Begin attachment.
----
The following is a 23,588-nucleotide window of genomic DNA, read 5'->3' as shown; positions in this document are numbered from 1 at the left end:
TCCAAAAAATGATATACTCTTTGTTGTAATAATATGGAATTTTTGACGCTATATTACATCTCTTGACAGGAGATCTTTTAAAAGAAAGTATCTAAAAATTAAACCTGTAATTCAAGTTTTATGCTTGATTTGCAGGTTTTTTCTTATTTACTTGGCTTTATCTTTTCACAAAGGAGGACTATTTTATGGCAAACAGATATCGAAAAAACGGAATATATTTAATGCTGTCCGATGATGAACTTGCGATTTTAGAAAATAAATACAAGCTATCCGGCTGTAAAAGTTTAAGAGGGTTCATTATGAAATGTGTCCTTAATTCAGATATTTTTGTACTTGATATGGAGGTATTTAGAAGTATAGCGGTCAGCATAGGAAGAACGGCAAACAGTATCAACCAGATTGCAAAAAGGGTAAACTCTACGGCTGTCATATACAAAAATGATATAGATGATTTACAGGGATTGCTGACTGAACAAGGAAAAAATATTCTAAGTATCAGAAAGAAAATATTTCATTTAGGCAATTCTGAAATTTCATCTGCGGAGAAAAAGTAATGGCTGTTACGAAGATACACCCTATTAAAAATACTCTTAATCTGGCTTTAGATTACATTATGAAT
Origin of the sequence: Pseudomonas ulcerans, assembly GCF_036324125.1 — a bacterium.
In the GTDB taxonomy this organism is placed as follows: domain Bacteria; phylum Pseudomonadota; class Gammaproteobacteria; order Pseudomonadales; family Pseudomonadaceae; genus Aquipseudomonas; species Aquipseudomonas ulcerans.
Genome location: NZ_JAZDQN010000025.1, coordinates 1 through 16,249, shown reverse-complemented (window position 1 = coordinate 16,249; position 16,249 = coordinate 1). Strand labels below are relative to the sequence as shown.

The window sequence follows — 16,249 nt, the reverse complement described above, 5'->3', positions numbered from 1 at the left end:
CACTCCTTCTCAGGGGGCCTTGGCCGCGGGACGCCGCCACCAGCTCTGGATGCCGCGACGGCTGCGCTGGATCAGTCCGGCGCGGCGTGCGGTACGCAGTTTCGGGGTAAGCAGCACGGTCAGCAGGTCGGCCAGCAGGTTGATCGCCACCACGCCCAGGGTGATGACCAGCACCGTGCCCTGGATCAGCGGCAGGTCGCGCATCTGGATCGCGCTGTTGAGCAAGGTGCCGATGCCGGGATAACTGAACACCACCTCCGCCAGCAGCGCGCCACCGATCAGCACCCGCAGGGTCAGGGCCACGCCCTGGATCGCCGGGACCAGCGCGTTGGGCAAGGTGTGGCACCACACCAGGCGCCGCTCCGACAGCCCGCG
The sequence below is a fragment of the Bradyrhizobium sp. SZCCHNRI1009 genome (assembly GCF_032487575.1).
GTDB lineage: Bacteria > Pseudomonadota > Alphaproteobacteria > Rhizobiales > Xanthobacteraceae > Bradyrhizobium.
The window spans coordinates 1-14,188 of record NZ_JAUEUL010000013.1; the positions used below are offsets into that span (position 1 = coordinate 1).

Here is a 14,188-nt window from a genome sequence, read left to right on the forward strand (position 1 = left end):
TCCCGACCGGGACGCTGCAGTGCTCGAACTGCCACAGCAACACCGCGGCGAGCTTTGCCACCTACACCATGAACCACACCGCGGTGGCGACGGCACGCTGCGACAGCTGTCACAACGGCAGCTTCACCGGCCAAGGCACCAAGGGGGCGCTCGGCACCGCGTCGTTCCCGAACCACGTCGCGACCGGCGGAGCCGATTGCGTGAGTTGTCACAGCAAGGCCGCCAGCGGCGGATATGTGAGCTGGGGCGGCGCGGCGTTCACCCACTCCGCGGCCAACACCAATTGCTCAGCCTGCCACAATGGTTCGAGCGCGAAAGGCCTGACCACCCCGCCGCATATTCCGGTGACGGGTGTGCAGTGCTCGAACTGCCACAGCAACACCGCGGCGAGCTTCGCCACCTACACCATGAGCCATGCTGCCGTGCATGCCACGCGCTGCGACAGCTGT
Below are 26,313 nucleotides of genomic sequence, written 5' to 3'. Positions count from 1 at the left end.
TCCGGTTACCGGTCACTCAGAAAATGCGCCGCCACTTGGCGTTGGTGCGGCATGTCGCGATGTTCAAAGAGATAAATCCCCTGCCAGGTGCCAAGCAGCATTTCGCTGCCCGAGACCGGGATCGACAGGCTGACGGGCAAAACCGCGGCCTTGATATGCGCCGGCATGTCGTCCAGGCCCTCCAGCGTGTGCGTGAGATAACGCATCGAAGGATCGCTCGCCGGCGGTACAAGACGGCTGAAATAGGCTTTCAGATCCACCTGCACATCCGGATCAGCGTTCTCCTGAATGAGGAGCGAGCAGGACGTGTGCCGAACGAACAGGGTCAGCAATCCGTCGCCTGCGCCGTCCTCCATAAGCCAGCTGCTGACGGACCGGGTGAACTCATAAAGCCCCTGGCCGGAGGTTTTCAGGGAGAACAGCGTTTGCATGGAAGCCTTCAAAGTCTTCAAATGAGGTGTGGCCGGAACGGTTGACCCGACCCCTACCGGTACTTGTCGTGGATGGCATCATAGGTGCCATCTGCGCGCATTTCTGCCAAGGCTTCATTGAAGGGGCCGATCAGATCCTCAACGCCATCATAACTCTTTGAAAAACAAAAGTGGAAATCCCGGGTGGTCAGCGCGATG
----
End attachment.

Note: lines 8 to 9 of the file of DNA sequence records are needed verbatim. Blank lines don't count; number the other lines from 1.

The sequence below is a fragment of the Bradyrhizobium sp. SZCCHNRI1009 genome (assembly GCF_032487575.1).
GTDB lineage: Bacteria > Pseudomonadota > Alphaproteobacteria > Rhizobiales > Xanthobacteraceae > Bradyrhizobium.